Clearwater Fire Chief Censured/City Boycotted
Clearwater Fire Fighters Ramp Up Battle With City
June 20, 2008 -- At the Florida Professional Firefighters (FPF) Annual State Convention in June, fire fighters called for increased support for Clearwater, FL Local 1158, as it continues its hard-fought battle against the City. Convention delegates voted to censure Clearwater Fire Chief Jamie Geer, boycott the Florida Firefighter Games because of the organizers’ intention to hold the 2009 Games in Clearwater, and to boycott the City of Clearwater financially for its unfair and illegal treatment of its fire fighters.
“The Florida Professional Firefighters has been behind Local 1158 since its fight with the City began, and we will stand behind them until justice is served,” says FPF Vice President Gary Rainey. “With the passage of these resolutions, we are taking the battle to the next level.”
The boycott of the Florida Firefighter Games, should they be held in Clearwater, could cause the City to lose $4 million. David Hogan, secretary-treasurer of Clearwater Local 1158, says, “We are at impasse with our contract. We have had to file numerous unfair labor practice claims and grievances. We have had enough.”
The convention resolutions and Local 1158’s “Save Clearwater Fire” campaign are in place to demonstrate to the City that its fire fighters are a force to be reckoned with and we will not back down until they receive fair treatment.
For the last several years, Clearwater Local 1158 has fought battle after battle with the City of Clearwater over disputes that range from wrongful terminations to unfair labor practices. Contract negotiations have now come to a halt.
Local 1158 has filed and won six unfair labor practices, five grievances and a gender discrimination claim. In addition, 26 grievances are still pending.
Local 1158 has fought much of its battle with the City in litigation until recently. Members felt it was time to inform the public of the City’s actions and repeated unfair treatment. As part of its public education campaign, Local 1158 created a “Save Clearwater Fire” web site, which gives details about the unfair labor practices and the settled grievances and asks the public to contact their elected officials and suggests other ways they can help.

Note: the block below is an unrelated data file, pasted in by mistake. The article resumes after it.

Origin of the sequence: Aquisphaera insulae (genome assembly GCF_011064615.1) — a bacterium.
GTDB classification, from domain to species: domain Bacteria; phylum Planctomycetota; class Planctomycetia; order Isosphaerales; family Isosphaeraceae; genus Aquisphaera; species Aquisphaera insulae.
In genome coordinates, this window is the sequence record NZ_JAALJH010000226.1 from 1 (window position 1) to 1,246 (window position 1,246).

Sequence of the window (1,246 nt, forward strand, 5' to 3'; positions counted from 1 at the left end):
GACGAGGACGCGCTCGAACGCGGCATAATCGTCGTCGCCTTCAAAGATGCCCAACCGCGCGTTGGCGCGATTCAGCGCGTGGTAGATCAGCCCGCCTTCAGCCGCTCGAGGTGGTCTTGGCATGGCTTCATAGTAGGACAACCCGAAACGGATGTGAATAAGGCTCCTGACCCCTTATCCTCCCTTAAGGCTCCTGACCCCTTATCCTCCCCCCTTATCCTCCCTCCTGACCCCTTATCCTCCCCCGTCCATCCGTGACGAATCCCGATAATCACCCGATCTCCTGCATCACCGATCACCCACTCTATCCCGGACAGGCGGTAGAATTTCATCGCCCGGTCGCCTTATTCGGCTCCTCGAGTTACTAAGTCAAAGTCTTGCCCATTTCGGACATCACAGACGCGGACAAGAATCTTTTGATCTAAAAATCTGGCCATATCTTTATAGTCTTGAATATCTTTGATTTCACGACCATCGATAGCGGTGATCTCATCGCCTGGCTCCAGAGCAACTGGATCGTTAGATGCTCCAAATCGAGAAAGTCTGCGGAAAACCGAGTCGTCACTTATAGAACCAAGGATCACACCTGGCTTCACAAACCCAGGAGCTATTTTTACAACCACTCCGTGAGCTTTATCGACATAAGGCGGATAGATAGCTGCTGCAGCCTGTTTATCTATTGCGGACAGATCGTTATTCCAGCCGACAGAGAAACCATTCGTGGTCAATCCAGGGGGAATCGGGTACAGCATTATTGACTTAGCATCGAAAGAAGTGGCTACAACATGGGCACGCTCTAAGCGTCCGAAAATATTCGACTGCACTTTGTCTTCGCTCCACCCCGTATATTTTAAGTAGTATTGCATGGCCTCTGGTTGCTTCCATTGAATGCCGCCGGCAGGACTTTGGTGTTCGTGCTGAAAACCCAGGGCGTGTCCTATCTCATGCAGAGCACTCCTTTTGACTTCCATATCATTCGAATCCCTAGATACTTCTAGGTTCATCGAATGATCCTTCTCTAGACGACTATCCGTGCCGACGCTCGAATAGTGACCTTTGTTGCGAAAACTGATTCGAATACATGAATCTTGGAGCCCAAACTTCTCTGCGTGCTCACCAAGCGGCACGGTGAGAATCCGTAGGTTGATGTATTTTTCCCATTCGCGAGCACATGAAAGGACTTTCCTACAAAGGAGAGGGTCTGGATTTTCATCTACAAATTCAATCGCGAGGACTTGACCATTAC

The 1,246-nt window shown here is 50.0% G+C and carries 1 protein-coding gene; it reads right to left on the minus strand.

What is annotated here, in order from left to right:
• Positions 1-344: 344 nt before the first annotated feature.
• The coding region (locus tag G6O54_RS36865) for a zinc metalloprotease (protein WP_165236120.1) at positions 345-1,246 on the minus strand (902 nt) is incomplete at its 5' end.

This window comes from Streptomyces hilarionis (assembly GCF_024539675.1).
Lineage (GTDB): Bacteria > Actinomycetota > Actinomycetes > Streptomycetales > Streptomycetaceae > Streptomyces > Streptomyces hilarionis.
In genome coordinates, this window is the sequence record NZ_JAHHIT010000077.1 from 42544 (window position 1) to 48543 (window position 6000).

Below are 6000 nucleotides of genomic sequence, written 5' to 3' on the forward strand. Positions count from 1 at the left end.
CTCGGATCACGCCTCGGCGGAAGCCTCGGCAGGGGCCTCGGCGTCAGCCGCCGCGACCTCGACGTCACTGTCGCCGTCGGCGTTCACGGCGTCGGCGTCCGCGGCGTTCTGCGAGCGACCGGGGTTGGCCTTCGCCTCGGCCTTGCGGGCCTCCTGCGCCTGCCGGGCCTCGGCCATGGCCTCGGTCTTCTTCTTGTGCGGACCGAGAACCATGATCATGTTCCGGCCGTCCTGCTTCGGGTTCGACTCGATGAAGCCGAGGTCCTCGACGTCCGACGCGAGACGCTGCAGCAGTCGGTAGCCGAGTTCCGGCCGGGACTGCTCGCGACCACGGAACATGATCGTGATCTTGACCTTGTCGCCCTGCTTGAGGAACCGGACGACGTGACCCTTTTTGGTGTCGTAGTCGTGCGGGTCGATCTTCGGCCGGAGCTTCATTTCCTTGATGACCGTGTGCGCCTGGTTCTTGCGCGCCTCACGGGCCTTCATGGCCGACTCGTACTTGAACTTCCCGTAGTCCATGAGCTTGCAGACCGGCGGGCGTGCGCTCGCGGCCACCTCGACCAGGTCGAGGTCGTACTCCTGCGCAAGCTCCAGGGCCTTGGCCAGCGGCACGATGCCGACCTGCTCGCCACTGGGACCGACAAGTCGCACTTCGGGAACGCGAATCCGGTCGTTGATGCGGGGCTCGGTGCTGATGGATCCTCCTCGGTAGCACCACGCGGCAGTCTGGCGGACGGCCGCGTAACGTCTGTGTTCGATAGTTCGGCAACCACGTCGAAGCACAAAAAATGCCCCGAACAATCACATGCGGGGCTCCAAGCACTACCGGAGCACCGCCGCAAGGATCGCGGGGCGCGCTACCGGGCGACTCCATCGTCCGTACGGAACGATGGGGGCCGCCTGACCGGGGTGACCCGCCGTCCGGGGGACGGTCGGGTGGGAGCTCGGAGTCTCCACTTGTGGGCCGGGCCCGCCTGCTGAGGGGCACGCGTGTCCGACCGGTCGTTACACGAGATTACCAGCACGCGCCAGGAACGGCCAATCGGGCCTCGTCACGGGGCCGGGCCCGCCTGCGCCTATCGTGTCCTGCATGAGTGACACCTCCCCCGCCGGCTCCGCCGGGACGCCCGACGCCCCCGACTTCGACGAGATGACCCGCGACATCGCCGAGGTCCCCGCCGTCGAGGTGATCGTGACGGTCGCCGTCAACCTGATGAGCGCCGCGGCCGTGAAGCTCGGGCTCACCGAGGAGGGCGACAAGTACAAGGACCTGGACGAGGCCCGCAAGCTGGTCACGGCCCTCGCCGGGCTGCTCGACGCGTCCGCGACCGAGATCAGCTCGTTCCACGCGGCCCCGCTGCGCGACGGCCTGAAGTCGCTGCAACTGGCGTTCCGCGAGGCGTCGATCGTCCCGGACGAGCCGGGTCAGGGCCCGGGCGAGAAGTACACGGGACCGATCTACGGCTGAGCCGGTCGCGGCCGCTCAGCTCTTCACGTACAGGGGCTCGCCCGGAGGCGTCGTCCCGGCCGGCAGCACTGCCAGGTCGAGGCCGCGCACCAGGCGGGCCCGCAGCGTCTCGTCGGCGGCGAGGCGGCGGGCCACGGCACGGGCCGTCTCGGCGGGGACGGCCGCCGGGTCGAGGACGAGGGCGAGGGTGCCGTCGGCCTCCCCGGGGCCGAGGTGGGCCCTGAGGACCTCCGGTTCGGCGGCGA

“Our main goal is to let the public know that the City is unnecessarily spending thousands of taxpayer dollars in legal fees to fight the fire fighters – those entrusted with protecting the safety of Clearwater citizens,” says Local 1158 President John Lee. “Since other City employees – many of whom belong to unions – are being treated fairly, it certainly appears the fire fighters are being singled out.”
Meanwhile, contract negotiations between the City and Local 1158 came to an impasse when the City offered a zero percent raise – even though the City had budgeted a 3 percent raise for fire fighters – and demanded several changes to the contract.
“To be fair, our president took the City’s proposal to all eight of our fire stations,” says Hogan. “Not surprisingly, they all said no. They were particularly concerned about the City’s proposed changes to contract language that would severely limit our ability to file grievances.”
The next battle with the City will come when Local 1158 conducts its Fill-the-Boot drive for the Muscular Dystrophy Association August 23-24. Hundreds of Florida’s fire fighters are planning to come to Clearwater to protest Chief’s Geer’s decision to prevent fire fighters from street solicitations.